W. M. SALMON, who is ranked with the prominent farmers and stockmen of Montague county, Texas, is a native of the Lone Star state. Mr. Salmon was born in Rusk county, Texas, December 28, 1866, son of John L. and Martha (Linchacum) Salmon, both natives of North Carolina. His parents were married in North Carolina, and in 1846 came from there to Texas, settling in Rusk county, where the father bought a large tract of land, and improved a farm and had extensive cattle interests. Also he conducted a country store on his place. He owned a number of slaves, and carried on his operations successfully up to the time of the Civil war. The war cost him the savings of a lifetime and robbed his heirs of the vast estate that would have been theirs. He was a Democrat and an ardent secessionist, but, physically was not strong, and took no active part in the war. Fraternally he was a Mason. Both his brothers, Thomas and Edward, also settled in Texas, and, like him, became honored and respected citizens. He died at his homestead in 1880. Some time after his death his widow moved to Gainesville, where she remained until death claimed her, in 1893, at the age of sixty-five years. She was a member of the Christian church. Her father was one of the early settlers and well-to-do farmers of Rusk county. Her brother Row, the only member of the Linchacum family now living, occupies the old homestead in Rusk county. The children of John L. and Martha Salmon are: Mrs. Laura Birdwell; William G., M. D., who died July 3, 1887; Mrs. Susan Galloway; Martha Wilson; Mrs. Fanny Williams; and W. M., whose name introduces this sketch.
W. M. Salmon, being the youngest of the family and his boyhood days being passed on the pioneer farm in Rusk county, did not have the educational advantages that the other members of the family enjoyed. After the death of his father, his mother moved to Gainesville, where his brother, William G., for some years had been engaged in the practice of medicine and had leased the March ranch near Spanish Fort and was interested in the cattle business. In 1883 W. M. Salmon went to work as an assistant on the ranch and remained there until after his brother’s death in 1887, at which time he had control of the stock and everything pertaining to the farm. In 1890 he disposed of most of the stock and moved the rest to lands owned by the family, near Nocona, where he now lives, and to which he has added by subsequent purchase until his holdings comprise at this writing no less than 2,540 acres, four hundred acres being under cultivation. He has made many substantial improvements, including commodious residence, three tenant houses, other farm buildings, wind mills, orchard, etc. Having the most of his land rented, Mr. Salmon gives his chief attention to his cattle, his herd averaging four hundred head. Also he owns a fine stallion and jack and raises horses and mules.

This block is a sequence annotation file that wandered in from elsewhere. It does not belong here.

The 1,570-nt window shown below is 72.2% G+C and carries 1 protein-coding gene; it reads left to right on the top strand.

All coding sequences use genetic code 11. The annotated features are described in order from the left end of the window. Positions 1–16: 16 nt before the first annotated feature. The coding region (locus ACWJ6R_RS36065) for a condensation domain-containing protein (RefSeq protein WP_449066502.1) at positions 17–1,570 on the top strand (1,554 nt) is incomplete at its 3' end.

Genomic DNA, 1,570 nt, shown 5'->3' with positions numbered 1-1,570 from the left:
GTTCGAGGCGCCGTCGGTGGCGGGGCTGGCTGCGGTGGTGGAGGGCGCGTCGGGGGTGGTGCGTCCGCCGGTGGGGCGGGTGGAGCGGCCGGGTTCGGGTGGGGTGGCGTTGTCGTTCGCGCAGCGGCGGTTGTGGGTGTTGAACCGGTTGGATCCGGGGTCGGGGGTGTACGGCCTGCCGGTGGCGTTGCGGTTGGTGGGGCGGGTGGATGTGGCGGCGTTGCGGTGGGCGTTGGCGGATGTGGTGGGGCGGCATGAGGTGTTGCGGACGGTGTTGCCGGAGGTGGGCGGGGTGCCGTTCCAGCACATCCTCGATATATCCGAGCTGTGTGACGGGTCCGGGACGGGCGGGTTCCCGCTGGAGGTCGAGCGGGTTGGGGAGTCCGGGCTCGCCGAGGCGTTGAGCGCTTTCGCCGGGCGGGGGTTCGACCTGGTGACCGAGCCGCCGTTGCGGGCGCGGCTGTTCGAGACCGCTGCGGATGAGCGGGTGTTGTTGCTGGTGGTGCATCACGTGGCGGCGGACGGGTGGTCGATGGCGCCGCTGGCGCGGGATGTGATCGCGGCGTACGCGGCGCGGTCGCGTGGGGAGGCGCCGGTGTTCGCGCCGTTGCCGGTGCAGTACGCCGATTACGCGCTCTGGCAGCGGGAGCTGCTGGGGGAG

Politically Mr. Salmon is a Democrat, and fraternally he is identified with both the Masonic order and the Fraternal Brotherhood.
May 3, 1889, he married the widow of his brother, Dr. William G., Mrs. Mattie H. (Walker) Salmon. She was born in Tennessee in 1861, only child of Dr. Addison Walker and wife Mentlo, nee Sutton, both natives of Tennessee. It was while on a visit to Texas with her uncle that she formed the acquaintance of Dr. Salmon. Her grandfather, Addison Walker, Sr., was a prominent farmer and slave owner of Tennessee. His children were John P., a physician of Missouri, Mrs. Mary Balcom and Addison. By her first marriage, Mrs. Salmon had one child, Mariah, born May 23, 1880, and now the wife of Thomas Hoben, a prominent rancher of Montague county. The children of the second marriage are: Harold, born May 20, 1890; Fred, June 21, 1892; Helen, July 8, 1894; Fred, June 21, 1892; Helen, July 8, 1894; Raymond, August 3, 1896; Thelma, July 8, 1899; and Wilburn, July 7, 1902.
Source: B. B. Paddock, History and Biographical Record of North and West Texas, Vol. II (Chicago: Lewis Publishing Co., 1906), pp. 104-105.